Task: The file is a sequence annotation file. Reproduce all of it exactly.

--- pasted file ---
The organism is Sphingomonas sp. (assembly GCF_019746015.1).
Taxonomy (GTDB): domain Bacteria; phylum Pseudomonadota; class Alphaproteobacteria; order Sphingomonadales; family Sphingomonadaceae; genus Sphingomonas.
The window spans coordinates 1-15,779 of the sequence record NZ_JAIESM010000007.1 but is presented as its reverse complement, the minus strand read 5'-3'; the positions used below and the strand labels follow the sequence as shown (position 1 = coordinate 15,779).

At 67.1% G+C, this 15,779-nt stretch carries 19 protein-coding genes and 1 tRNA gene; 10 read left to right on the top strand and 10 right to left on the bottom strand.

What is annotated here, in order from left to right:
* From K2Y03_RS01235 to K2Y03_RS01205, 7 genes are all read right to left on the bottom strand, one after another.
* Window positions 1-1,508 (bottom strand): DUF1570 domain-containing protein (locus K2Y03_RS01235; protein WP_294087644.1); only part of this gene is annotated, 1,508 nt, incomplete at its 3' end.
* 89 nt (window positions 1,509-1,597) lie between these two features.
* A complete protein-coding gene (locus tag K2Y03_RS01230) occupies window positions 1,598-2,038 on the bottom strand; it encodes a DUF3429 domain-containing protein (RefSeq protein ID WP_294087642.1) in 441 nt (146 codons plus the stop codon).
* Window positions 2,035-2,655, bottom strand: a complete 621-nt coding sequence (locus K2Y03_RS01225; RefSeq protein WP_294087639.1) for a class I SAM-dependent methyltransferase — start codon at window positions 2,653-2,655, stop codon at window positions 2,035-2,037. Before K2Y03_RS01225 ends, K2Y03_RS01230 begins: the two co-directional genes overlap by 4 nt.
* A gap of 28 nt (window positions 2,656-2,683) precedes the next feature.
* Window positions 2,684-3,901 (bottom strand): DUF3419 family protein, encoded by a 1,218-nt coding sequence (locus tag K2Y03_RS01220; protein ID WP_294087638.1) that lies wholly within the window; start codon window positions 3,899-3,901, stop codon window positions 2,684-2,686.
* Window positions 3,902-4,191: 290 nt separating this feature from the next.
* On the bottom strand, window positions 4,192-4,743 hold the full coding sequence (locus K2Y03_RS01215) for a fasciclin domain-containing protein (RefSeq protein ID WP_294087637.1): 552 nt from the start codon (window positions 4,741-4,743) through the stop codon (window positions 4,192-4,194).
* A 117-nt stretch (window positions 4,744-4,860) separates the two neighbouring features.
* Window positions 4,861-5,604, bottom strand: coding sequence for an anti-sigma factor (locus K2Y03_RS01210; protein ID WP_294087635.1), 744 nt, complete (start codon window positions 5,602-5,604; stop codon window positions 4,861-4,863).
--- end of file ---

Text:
The organism is Sphingomonas sp. (assembly GCF_019746015.1).
Taxonomy (GTDB): domain Bacteria; phylum Pseudomonadota; class Alphaproteobacteria; order Sphingomonadales; family Sphingomonadaceae; genus Sphingomonas.
The window spans coordinates 1-15,779 of the sequence record NZ_JAIESM010000007.1 but is presented as its reverse complement, the minus strand read 5'-3'; the positions used below and the strand labels follow the sequence as shown (position 1 = coordinate 15,779).

At 67.1% G+C, this 15,779-nt stretch carries 19 protein-coding genes and 1 tRNA gene; 10 read left to right on the top strand and 10 right to left on the bottom strand.

What is annotated here, in order from left to right:
* From K2Y03_RS01235 to K2Y03_RS01205, 7 genes are all read right to left on the bottom strand, one after another.
* Window positions 1-1,508 (bottom strand): DUF1570 domain-containing protein (locus K2Y03_RS01235; protein WP_294087644.1); only part of this gene is annotated, 1,508 nt, incomplete at its 3' end.
* 89 nt (window positions 1,509-1,597) lie between these two features.
* A complete protein-coding gene (locus tag K2Y03_RS01230) occupies window positions 1,598-2,038 on the bottom strand; it encodes a DUF3429 domain-containing protein (RefSeq protein ID WP_294087642.1) in 441 nt (146 codons plus the stop codon).
* Window positions 2,035-2,655, bottom strand: a complete 621-nt coding sequence (locus K2Y03_RS01225; RefSeq protein WP_294087639.1) for a class I SAM-dependent methyltransferase — start codon at window positions 2,653-2,655, stop codon at window positions 2,035-2,037. Before K2Y03_RS01225 ends, K2Y03_RS01230 begins: the two co-directional genes overlap by 4 nt.
* A gap of 28 nt (window positions 2,656-2,683) precedes the next feature.
* Window positions 2,684-3,901 (bottom strand): DUF3419 family protein, encoded by a 1,218-nt coding sequence (locus tag K2Y03_RS01220; protein ID WP_294087638.1) that lies wholly within the window; start codon window positions 3,899-3,901, stop codon window positions 2,684-2,686.
* Window positions 3,902-4,191: 290 nt separating this feature from the next.
* On the bottom strand, window positions 4,192-4,743 hold the full coding sequence (locus K2Y03_RS01215) for a fasciclin domain-containing protein (RefSeq protein ID WP_294087637.1): 552 nt from the start codon (window positions 4,741-4,743) through the stop codon (window positions 4,192-4,194).
* A 117-nt stretch (window positions 4,744-4,860) separates the two neighbouring features.
* Window positions 4,861-5,604, bottom strand: coding sequence for an anti-sigma factor (locus K2Y03_RS01210; protein ID WP_294087635.1), 744 nt, complete (start codon window positions 5,602-5,604; stop codon window positions 4,861-4,863).